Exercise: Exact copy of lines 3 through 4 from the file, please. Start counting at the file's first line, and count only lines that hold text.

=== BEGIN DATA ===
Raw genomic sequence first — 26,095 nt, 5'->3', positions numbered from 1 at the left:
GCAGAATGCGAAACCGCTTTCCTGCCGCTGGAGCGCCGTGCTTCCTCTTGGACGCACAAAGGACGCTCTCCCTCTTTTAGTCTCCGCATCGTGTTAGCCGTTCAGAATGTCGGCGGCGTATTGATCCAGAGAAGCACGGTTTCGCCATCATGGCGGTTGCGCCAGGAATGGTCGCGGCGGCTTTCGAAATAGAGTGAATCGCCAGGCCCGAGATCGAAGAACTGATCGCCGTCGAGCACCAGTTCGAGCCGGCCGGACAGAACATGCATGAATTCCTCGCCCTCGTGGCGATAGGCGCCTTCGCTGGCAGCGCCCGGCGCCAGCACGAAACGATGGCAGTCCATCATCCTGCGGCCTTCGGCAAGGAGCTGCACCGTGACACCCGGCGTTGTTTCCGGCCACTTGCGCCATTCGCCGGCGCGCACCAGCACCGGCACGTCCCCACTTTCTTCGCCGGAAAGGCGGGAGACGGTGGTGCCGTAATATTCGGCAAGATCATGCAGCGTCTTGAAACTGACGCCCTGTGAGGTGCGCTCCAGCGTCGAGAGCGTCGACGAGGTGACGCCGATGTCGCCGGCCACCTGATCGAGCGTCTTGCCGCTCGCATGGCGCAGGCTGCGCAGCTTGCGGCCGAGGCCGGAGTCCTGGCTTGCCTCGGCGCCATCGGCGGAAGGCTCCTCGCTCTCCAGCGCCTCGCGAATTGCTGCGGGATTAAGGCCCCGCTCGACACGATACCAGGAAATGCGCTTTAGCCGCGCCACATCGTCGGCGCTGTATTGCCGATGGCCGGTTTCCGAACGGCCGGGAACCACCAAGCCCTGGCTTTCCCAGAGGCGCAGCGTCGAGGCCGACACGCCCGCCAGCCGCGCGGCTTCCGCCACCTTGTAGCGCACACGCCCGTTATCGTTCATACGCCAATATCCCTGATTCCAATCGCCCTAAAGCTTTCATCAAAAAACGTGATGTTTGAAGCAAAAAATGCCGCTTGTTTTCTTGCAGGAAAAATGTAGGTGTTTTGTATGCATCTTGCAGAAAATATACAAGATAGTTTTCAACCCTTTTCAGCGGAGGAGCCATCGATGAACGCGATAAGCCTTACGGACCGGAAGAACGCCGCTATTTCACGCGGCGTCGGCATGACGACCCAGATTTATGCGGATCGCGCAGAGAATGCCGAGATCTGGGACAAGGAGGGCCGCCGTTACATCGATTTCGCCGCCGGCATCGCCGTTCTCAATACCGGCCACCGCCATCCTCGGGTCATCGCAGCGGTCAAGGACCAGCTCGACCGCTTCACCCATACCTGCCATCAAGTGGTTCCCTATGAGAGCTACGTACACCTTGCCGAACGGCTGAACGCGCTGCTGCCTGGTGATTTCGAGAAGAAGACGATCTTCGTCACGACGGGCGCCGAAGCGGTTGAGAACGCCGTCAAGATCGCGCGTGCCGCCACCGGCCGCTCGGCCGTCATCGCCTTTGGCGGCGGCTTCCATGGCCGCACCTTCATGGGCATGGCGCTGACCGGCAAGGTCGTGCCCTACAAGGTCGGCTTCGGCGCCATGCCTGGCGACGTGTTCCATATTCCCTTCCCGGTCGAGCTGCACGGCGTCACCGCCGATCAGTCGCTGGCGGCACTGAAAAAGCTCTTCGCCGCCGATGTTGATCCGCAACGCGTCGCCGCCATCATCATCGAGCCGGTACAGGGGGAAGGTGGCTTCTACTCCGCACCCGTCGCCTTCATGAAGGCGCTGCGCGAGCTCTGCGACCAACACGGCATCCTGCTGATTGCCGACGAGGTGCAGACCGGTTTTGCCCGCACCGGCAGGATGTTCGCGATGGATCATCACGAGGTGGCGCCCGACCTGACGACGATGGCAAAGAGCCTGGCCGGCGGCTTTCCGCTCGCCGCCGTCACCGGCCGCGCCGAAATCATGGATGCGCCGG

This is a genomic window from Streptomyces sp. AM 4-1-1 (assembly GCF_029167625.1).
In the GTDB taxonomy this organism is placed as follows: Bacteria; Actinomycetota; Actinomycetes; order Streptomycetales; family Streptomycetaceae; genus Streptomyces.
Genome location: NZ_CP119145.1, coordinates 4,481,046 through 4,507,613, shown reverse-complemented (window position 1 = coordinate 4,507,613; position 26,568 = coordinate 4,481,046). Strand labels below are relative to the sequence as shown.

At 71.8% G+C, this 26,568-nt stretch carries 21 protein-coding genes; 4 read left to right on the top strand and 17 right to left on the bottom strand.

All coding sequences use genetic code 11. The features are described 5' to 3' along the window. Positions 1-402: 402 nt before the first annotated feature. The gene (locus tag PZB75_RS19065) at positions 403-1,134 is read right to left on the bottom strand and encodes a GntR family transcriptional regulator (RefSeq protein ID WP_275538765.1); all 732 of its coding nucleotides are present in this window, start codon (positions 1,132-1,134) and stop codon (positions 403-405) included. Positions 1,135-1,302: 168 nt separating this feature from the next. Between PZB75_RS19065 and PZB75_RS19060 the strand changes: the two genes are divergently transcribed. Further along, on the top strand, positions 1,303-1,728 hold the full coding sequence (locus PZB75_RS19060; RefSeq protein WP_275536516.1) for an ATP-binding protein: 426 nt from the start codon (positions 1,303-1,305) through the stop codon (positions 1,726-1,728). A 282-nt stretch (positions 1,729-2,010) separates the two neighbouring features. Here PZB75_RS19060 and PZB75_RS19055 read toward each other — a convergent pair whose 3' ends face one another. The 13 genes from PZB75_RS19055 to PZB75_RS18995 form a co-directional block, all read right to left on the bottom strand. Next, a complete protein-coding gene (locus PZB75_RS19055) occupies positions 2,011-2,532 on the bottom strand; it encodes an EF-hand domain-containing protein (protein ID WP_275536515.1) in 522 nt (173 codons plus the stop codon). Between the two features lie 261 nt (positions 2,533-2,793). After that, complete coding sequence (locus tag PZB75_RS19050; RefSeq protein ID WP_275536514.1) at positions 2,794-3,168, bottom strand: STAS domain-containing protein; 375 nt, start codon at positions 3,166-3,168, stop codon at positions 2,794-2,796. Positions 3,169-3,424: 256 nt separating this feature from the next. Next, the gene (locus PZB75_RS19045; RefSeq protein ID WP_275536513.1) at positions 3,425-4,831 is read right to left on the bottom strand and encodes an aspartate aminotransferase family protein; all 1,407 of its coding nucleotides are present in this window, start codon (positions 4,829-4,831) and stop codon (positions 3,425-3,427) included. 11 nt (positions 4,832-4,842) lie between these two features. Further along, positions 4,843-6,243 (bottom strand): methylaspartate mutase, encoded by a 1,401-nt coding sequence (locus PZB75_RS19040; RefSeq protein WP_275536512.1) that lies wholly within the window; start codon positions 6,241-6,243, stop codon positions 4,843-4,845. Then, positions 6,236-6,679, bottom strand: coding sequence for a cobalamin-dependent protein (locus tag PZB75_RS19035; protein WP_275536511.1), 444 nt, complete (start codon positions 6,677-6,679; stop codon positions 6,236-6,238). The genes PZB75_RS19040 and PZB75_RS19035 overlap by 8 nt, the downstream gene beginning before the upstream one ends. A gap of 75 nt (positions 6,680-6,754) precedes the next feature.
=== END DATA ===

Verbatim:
This is a genomic window from Streptomyces sp. AM 4-1-1 (assembly GCF_029167625.1).
In the GTDB taxonomy this organism is placed as follows: Bacteria; Actinomycetota; Actinomycetes; order Streptomycetales; family Streptomycetaceae; genus Streptomyces.